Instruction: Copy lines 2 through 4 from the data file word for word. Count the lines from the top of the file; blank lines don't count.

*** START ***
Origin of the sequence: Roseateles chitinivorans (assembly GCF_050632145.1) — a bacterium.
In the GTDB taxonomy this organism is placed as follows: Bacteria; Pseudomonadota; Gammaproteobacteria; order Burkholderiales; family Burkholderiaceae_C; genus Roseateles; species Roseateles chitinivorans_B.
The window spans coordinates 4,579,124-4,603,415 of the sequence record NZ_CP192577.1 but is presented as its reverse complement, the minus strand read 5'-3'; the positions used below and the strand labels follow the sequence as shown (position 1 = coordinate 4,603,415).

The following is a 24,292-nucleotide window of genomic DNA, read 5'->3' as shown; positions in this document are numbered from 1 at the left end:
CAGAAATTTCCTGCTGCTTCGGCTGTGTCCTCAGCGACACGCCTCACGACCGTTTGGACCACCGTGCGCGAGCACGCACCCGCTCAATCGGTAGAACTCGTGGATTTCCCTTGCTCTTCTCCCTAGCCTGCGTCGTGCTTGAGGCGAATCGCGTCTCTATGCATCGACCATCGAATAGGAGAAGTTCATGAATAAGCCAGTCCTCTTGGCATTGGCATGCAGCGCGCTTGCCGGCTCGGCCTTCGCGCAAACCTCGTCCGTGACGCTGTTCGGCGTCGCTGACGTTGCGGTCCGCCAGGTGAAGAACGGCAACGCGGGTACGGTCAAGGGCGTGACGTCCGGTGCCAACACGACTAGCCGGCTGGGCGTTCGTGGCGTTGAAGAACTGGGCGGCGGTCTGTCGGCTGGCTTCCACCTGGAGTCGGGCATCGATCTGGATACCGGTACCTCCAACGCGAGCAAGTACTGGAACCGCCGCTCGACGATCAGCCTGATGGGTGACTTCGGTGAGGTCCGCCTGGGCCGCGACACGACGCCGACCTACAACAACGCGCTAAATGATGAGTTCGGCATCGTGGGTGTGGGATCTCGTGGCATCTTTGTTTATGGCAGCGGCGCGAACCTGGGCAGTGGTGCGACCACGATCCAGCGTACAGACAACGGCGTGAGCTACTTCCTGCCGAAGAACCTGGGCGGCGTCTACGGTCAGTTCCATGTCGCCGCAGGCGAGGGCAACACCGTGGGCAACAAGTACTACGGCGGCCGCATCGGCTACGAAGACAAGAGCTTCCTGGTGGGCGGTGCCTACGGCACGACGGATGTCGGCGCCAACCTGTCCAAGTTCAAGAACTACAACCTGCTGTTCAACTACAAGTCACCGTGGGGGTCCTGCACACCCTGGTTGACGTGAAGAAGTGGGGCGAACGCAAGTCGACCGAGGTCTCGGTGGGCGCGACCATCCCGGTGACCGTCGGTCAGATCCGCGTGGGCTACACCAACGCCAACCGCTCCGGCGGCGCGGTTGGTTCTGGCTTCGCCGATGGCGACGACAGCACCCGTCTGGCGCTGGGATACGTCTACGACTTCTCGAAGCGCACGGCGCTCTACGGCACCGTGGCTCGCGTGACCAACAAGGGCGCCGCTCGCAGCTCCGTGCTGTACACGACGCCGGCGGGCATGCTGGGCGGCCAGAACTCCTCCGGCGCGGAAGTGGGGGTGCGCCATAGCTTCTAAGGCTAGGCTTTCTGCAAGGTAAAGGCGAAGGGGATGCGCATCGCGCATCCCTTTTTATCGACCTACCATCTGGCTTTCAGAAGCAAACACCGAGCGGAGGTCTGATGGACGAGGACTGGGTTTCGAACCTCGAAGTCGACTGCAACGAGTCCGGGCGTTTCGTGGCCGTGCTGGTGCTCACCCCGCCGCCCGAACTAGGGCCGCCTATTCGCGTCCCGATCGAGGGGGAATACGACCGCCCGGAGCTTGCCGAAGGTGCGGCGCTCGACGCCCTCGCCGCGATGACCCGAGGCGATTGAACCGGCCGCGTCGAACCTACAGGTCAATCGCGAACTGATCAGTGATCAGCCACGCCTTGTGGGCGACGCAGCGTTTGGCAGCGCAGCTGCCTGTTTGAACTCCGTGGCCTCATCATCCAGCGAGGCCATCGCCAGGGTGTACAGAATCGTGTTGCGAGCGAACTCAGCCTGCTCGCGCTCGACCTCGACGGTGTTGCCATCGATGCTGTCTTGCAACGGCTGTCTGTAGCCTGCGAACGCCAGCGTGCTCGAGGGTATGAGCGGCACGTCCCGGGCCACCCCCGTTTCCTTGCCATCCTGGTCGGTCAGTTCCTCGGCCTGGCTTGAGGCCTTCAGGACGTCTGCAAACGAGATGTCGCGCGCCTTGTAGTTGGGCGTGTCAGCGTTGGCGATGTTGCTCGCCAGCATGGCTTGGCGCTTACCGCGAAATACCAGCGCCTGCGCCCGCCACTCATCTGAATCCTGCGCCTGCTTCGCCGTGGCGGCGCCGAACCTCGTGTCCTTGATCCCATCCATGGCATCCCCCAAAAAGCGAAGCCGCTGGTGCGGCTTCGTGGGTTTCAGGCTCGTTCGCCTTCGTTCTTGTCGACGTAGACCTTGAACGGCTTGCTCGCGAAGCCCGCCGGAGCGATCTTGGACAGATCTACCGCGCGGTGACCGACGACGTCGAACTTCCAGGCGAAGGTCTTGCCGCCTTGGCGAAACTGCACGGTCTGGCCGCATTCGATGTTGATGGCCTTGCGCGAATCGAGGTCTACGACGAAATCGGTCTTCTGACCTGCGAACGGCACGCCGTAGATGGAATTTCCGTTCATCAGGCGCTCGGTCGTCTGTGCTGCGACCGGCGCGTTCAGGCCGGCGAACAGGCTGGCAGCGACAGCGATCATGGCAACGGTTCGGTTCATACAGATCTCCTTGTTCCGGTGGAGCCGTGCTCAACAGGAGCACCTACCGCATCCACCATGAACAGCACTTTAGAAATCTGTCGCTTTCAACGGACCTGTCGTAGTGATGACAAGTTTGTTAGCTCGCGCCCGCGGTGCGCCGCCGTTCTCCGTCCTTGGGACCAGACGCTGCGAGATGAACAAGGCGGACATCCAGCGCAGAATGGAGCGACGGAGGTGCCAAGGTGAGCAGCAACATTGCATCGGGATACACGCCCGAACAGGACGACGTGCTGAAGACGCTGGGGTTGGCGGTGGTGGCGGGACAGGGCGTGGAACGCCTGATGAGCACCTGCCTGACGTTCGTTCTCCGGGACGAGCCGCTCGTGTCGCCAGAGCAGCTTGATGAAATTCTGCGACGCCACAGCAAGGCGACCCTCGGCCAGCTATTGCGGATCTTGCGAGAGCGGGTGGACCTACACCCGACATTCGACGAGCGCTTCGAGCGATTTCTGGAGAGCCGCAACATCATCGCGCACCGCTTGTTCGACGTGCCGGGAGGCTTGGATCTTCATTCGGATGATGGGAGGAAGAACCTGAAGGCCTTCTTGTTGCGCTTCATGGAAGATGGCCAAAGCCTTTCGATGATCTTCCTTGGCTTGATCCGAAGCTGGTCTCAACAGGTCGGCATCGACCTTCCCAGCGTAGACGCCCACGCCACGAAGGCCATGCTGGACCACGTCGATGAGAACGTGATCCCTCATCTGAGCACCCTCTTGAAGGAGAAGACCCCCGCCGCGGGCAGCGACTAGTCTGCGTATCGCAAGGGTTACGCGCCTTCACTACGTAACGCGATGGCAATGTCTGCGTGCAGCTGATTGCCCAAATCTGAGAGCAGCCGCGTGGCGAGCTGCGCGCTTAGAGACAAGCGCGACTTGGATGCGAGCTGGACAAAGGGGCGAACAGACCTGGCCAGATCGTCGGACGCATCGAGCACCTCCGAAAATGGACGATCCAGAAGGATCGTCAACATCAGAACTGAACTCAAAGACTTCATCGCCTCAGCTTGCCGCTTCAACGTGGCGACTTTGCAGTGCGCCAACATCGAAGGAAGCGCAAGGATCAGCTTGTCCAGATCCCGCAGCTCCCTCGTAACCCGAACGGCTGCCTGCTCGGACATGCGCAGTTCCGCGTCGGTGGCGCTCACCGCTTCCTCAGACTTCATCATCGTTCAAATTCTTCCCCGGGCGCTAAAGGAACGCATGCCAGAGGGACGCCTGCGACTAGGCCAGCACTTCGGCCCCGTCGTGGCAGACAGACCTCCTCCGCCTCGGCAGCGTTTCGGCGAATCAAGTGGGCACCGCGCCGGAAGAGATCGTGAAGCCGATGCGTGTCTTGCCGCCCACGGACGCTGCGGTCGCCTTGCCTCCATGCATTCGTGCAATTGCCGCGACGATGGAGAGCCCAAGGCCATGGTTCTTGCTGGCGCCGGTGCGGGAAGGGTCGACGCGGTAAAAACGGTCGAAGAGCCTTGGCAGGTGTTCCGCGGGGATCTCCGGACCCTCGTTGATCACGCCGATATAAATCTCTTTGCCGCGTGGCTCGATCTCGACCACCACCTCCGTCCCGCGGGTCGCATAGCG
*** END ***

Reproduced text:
In the GTDB taxonomy this organism is placed as follows: Bacteria; Pseudomonadota; Gammaproteobacteria; order Burkholderiales; family Burkholderiaceae_C; genus Roseateles; species Roseateles chitinivorans_B.
The window spans coordinates 4,579,124-4,603,415 of the sequence record NZ_CP192577.1 but is presented as its reverse complement, the minus strand read 5'-3'; the positions used below and the strand labels follow the sequence as shown (position 1 = coordinate 4,603,415).

The following is a 24,292-nucleotide window of genomic DNA, read 5'->3' as shown; positions in this document are numbered from 1 at the left end: